Yesterday night I had the absolute pleasure of visiting my colleague Marianne Martens home in a beautiful neighbourhood quite near the university. Two of her colleagues also came, and we had a lovely barbecue dinner with salads, hot dogs and burgers. Then a delicious brownie and icecream dessert which I enjoyed all the more for my usual avoiding sweets approachJ
My day at work involved reading dual language picturebooks with Japanese, Chinese, Tibetan, Khmer, Thai, Vietnamese, Korean, Russian, Arabic, Swahili, Hebrew, German and Portuguese. A very multilingual day, it was!
In languages which use a Latin alphabet, such as Vietnamese, the approach in presenting the two languages is very similar to that which I found in the Spanish-English books. The languages are one above each other on a page facing the illustration page. One beautifully illustrated and moving book called The Little Weaver of Thai Yen Village/ Co Be Tho-Det Lang Thai-Yen by Tran-Khanh-Tuyet (Children’s Book Press, 1986) is a story about a little Vietnamese girl (Hien) whose village is bombed and who is taken to San Francisco Bay area for medical treatment by a US humanitarian medical relief organisation. Her parents have been killed, and she is looked after by an American couple who send regular parcels to help families in Vietnam. Hien is given a loom so she can weave blankets (as she used to do with her grandmother) to include in these packages.
Another moving book published by the Children’s Book Press is called A Place where Sunflowers Grow (Lee-Tai, 2006), and is about Mari, a girl living in the Japanese intern camps during World War II. One of the interns starts running an art class, and encourages the children to draw things which they are happy about in the camp. Mari cannot find anything to draw until her teacher suggests she draw something that used to make her happy, and this is what opens the door for Mari. She draws her back yard at home, and takes it back to her mother who puts it on the wall. The text in this book is placed on the pge facing the illustration page, and English is above the Japanese text, much as was the case for the Spanish-English books I’ve looked at.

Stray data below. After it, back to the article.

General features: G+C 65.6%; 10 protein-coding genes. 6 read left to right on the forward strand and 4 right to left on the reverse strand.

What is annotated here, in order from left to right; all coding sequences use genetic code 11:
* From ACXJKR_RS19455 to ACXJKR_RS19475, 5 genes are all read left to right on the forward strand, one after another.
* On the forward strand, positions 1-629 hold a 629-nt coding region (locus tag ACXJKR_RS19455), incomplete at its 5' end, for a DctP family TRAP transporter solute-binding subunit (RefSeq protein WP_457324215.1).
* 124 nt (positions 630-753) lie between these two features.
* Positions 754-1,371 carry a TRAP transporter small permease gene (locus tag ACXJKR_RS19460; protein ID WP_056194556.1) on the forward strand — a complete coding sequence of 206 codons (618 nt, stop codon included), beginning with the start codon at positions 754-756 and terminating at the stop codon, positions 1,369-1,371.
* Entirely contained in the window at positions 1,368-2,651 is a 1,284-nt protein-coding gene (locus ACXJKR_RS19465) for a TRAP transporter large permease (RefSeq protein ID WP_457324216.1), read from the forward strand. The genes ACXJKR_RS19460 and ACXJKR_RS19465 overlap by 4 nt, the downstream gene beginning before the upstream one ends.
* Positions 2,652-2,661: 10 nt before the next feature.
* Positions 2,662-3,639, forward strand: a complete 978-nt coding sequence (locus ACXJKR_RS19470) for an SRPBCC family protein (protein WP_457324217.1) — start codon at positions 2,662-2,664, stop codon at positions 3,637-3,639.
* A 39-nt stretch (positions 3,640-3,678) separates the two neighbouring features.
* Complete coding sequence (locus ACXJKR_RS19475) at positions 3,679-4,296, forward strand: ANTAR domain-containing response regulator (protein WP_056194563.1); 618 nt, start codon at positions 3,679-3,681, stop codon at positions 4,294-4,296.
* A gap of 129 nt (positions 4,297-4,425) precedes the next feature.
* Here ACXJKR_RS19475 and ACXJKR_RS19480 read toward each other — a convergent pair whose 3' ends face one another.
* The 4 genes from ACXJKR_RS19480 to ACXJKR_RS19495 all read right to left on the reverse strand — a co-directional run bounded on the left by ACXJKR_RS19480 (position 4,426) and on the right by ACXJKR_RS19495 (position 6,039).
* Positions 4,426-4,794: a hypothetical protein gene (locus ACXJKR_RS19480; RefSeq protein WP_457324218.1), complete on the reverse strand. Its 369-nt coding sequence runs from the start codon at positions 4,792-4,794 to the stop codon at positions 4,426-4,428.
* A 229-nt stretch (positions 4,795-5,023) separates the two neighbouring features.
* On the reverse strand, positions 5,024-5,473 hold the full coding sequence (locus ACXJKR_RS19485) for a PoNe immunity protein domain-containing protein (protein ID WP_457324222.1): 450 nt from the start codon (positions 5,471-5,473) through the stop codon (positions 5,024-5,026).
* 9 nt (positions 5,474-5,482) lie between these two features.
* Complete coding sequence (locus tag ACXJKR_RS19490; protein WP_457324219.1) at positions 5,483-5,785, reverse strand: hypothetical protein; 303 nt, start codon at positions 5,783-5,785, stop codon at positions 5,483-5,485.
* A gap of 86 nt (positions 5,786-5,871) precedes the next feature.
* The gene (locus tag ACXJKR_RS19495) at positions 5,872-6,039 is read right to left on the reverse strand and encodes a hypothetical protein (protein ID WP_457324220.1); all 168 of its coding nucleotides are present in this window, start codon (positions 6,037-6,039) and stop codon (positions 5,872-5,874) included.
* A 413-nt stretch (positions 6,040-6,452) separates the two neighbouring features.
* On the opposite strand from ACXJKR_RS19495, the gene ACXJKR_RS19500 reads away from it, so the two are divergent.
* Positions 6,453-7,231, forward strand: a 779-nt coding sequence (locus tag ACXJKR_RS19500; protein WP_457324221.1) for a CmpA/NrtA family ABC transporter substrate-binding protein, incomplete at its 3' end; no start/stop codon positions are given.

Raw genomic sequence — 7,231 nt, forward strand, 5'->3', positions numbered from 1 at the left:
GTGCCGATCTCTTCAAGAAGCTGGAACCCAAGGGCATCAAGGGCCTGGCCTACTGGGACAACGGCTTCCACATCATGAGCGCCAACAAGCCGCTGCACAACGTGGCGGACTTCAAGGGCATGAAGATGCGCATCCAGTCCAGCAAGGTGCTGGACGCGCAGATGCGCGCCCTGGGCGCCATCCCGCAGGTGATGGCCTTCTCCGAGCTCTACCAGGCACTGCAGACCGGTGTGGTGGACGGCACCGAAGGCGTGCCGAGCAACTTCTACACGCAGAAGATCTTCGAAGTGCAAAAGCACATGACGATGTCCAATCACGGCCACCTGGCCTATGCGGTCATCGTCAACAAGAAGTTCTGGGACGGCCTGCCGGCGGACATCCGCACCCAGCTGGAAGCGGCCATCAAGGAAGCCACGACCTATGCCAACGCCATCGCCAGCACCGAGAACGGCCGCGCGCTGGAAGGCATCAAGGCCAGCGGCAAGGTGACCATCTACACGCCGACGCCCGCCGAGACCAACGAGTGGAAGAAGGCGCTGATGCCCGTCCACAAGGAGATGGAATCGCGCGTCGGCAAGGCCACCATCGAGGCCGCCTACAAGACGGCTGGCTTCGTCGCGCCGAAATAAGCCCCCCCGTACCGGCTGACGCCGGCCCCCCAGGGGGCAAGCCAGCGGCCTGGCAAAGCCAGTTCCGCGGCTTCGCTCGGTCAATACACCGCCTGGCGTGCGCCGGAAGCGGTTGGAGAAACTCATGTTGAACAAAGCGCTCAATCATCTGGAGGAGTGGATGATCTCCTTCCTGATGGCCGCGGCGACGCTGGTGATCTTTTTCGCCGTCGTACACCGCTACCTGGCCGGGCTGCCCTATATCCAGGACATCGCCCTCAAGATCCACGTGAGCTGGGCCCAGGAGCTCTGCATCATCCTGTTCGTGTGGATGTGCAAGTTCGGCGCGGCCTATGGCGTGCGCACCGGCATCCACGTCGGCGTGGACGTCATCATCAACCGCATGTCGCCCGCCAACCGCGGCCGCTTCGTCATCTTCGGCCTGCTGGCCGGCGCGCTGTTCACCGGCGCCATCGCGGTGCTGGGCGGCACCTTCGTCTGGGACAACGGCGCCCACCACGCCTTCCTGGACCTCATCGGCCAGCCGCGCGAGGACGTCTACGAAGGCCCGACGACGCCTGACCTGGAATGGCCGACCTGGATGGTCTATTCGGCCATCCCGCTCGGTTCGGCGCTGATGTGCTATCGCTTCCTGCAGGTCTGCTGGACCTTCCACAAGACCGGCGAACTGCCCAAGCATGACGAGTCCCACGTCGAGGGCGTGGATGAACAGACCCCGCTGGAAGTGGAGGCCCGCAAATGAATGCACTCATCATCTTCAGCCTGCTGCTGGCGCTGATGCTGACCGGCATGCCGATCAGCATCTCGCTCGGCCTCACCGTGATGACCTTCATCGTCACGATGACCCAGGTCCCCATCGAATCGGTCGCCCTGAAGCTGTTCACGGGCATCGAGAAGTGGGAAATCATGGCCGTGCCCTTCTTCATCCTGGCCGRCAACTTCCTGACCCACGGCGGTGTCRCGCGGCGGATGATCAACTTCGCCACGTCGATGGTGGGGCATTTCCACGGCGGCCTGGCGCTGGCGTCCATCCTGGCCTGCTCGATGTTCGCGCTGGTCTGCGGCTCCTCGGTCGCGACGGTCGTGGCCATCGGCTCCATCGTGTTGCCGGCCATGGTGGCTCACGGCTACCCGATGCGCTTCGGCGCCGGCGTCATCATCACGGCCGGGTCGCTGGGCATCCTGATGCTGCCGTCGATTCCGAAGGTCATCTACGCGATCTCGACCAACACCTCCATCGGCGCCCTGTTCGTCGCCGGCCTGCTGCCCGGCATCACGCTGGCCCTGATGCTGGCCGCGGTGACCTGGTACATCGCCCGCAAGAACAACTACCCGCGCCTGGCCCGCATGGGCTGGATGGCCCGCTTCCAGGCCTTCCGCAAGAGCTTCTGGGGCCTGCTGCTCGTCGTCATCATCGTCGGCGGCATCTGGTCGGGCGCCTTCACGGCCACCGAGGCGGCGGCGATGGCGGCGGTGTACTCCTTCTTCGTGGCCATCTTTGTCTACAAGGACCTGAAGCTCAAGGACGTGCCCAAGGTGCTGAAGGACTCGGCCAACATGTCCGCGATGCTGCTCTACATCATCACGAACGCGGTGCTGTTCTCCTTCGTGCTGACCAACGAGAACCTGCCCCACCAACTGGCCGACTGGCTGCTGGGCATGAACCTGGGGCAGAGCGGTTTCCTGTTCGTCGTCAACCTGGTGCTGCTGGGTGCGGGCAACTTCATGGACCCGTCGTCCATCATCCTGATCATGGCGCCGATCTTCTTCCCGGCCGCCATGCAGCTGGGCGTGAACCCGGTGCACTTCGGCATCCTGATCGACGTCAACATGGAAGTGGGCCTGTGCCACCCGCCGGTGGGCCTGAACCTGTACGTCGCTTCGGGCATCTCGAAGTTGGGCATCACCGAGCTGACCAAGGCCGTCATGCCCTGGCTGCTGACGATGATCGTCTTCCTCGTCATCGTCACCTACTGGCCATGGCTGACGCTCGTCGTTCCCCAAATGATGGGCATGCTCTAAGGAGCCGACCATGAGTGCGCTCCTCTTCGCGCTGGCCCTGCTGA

Wabi Sabi (Reibstein and Young, 2008) is a visually stunning book which opened vertically rather than horizontally. The story is about the Japanese concept of wabi sabi, a notion concerning appreciating “Beauty and harmony in what is simple, imperfect, natural, modest and mysterious”. The story is told via a cat called Wabi Sabi, and famous Japanese haiku epitomising wabi sabi are cleverly incorporated into the story. The English text is either at the top or bottom of the sumptuous collage illustrations by Ed Young, and the haiku are incorporated along the sides of the illustrations, written from top to bottom in traditional style. I am sure that the vertical orientation of the book is influenced by the Japanese orthography.
I should finish the rest of the books tomorrow, and then get back to filling gaps in my spread sheet.